The Misunderstood History Of Voodoo Queen Marie Laveau
In the minds of most modern people, there’s a pretty clear image that’s conjured up by the mention of voodoo. It’s not exactly a positive association, led by years of it most often being linked to dolls made of hair skewered through with needles, or headless chickens. Almost invariably, in media it’s a practice of revenge, carried out by vengeful lovers or recruited occultists to terrorize a victim in question. Voodoo as portrayed in fiction is all chalk circles and bowls full of blood, witchy powders and animal pieces, resulting in a variety of curses ranging from the painful to the extremely inconvenient. Even the most common spelling is now considered inaccurate, versus “Vodou”.
In the practice of Vodou, there might be no better known real figure than Marie Laveau, often referred to as the Voodoo Queen of New Orleans, a city known for its connections to the practice in its own right. She wasn’t a shady alley dweller, either, but a central and influential figure in the city’s goings-on, serving the rich and powerful as well as the downtrodden, and holding well-attended ceremonies and celebrations. Without knowledge, one might assume someone holding such a title would be a hermit of sorts, living in a shack full of frog legs and sulfur clouds. Instead, she was a prominent community leader.
This was especially true of the city’s Black population, which was very likely the reason for the sensationalism and rumors spread about her and about Vodou in general. This is continued by modern TV and movies’ penchant for presenting her as an antagonistic force. Even with her recent appearance in American Horror Story: Coven, in which they do seem to pay some attention to real details of her history and context, they can’t quite resist showing her spray goat blood all over a protagonist.
First, let’s take a more rounded look at the practice of Vodou itself. For more context and further reading, I recommend this article by Saumya Arya Haas in Huffington Post, covering some of the history and baggage that would be impossible to go into without a considerable detour. Relevant to the goat blood mention above, though, is what she writes about animal sacrifice, one of the details often used to paint Vodou as a grisly religion. In reality, these “sacrifices” were often part of a ceremonial meal. In a horror movie, a pig or goat bleating as their throat is cut is supposed to be a climactic moment, despite the fact that the killing of these animals is the same thing that lines the cheery shelves of your local Trader Joe’s. I’m not a vegan or vegetarian, but I’m also not disavowed of the reality of meat consumption.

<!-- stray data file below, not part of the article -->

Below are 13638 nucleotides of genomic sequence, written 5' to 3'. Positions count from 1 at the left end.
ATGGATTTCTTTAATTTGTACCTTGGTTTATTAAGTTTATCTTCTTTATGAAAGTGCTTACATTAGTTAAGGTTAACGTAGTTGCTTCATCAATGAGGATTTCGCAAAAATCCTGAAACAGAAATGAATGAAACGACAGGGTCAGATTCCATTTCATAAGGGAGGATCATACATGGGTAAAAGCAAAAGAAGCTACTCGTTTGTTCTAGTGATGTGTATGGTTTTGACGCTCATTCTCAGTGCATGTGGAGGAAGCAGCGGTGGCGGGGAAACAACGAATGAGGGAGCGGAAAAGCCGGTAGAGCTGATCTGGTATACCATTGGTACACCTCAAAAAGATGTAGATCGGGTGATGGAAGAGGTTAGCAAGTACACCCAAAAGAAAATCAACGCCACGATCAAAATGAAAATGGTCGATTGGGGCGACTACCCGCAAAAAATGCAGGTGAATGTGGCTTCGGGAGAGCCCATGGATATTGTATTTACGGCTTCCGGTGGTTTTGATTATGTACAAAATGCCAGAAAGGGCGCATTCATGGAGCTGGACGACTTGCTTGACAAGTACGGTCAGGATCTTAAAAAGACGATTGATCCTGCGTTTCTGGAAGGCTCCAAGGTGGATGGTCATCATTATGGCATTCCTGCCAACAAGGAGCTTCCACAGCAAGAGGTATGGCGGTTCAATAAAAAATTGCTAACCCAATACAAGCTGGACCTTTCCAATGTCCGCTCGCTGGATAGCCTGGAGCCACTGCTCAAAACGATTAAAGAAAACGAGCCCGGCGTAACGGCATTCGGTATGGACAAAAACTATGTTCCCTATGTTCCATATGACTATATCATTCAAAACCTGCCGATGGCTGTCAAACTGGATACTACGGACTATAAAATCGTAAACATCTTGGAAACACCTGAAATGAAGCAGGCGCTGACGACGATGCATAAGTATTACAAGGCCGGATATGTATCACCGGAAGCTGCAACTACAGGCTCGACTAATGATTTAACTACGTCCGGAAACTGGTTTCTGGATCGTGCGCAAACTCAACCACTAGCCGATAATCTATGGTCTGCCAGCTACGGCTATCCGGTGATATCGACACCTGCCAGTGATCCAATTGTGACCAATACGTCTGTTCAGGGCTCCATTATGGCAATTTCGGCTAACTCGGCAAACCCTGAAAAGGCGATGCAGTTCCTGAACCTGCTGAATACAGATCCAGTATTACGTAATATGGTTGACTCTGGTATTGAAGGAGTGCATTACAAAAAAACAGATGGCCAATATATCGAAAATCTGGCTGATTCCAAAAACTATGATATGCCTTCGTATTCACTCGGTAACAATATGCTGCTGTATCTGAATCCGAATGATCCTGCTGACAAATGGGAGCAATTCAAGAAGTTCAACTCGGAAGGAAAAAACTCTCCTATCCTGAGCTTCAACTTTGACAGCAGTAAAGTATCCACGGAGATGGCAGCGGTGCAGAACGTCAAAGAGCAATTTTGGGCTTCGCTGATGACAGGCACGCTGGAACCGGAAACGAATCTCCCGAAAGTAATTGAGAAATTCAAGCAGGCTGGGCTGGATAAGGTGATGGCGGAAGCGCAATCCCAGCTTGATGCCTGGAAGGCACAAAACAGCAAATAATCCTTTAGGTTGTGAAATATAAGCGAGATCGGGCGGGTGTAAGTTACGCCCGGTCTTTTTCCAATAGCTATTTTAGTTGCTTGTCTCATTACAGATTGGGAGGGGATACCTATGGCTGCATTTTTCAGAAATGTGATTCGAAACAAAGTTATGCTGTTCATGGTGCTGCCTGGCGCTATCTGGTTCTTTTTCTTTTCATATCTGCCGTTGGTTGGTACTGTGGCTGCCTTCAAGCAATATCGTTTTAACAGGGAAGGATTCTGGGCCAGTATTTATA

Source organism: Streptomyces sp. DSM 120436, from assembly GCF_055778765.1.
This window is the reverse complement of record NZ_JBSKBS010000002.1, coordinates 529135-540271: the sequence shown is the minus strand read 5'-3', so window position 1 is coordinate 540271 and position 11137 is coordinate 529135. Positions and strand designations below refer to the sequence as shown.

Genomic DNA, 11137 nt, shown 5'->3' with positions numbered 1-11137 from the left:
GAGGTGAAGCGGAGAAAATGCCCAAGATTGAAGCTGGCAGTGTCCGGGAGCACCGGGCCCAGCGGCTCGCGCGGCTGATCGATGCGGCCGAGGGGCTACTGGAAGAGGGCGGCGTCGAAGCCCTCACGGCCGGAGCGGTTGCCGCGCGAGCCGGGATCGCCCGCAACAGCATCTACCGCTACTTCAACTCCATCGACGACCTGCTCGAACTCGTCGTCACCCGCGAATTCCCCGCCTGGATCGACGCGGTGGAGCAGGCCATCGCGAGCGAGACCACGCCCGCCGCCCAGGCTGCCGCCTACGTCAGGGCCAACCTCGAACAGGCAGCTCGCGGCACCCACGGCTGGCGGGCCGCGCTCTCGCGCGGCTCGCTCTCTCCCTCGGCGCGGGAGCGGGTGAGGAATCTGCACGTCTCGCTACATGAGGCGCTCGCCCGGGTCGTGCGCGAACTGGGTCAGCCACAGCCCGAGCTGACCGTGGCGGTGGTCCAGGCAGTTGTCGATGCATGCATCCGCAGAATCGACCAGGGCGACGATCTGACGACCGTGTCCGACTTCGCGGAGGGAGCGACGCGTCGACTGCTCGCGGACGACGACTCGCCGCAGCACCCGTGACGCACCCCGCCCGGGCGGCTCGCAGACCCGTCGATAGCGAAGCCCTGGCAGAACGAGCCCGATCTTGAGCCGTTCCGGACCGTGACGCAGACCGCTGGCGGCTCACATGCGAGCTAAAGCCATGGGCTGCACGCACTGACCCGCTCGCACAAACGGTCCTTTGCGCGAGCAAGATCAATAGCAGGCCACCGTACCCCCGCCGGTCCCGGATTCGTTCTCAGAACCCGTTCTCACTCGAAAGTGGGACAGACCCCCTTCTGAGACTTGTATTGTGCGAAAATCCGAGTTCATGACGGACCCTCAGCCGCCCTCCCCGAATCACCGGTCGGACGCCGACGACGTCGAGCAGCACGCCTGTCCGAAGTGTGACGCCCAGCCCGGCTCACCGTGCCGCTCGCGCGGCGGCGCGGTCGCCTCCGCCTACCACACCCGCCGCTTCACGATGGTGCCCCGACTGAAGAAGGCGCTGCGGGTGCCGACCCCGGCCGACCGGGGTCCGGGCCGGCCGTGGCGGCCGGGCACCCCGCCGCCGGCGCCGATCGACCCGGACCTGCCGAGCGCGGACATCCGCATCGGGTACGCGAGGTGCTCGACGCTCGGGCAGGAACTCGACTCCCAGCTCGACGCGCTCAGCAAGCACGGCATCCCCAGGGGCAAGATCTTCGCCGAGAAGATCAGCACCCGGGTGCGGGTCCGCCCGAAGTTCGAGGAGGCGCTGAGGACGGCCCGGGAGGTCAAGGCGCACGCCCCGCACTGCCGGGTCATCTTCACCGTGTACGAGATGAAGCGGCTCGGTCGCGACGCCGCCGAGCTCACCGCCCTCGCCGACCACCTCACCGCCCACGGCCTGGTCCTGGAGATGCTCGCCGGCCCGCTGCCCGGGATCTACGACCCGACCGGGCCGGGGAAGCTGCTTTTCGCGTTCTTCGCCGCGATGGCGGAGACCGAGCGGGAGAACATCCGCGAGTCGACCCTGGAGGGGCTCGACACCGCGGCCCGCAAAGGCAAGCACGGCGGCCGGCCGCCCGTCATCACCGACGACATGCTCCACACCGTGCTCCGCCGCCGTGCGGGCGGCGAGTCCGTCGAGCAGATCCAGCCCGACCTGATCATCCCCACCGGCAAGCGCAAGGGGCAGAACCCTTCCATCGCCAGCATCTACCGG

An overly cherry-picked perspective on Vodou practices is also something that bleeds through to its popular association with curses and malevolent spells. Though these do exist, known within the practice as “hoodoo,” the primary practice was much more focused on protection. Vodou developed from the religion of the African kingdom of Dahomey, and it’s an unsurprising need for religion to fill among a population as decimated and tortured as that of African slaves brought to America against their will or born into violent servitude. It covered spiritual protection called gris-gris or the more commonly familiar term ju-ju, but also included traditional natural medicine practices known as rootwork. This was much of what Laveau provided, as well as general counsel, from her home in New Orleans. She was in particular known for treating those suffering from yellow fever.
Again, misrepresented lore would have you think her home was somewhere visited only under the cover of nightfall, and perhaps a hood to hide the identity of whoever was in need of services. Instead, you were just as likely to walk into a party at her house and run into people of considerable power, discussing the state of the city and current events. Despite a couple mentions of unconfirmed rituals, her obituary in the New York Times speaks to this. It’s a fascinating timely account of the woman, and worth a read in full, but here are some highlights:
“...she was endowed with more than the usual share of common sense, and her advice was oft-times really valuable and her penetration remarkable.”
“Lawyers, legislators, planters, merchants, all came to pay their respects to her and seek her offices, and the narrow room heard as much wit and scandal as any of the historical salons of Paris. There were business men who would not send a ship to sea before consulting her on the probabilities of the voyage Marie soon possessed a larger clientele than the most astute and far-seeing legal counselor.”
Laveau also hosted gatherings in places such as Congo square, where the Black community could gather and celebrate, including one that was attended by roughly 12,000 people. Unsurprisingly, she quickly became a threatening figure to some in the area, who quickly took to making up happenings at such gatherings wholesale, with tales of nude orgies and devil worship. Unfortunately, as is common in history, the recordings often bear the signature of the powerful at the time, helped along by the fact that the image of a witch doctor in caricature held a lot more morbid interest than a community figure with beliefs in alternative medicine.
If you need any evidence on the twisting of her legacy, take one detail that almost never makes it into discussions of Laveau: she was a devout Catholic. Often, people would like to present Vodou as an invasive, terrifying threat in the backstreets of New Orleans, but its most prominent practitioner was a church-goer and a baptized Christian.
So the next time you see her painted as a cackling queen sitting among clacking chicken bones, give her the credit she deserves, as a central part of New Orleans’ identity and development in the 1800s.
Top Image: Public Domain/Giacomo Volpe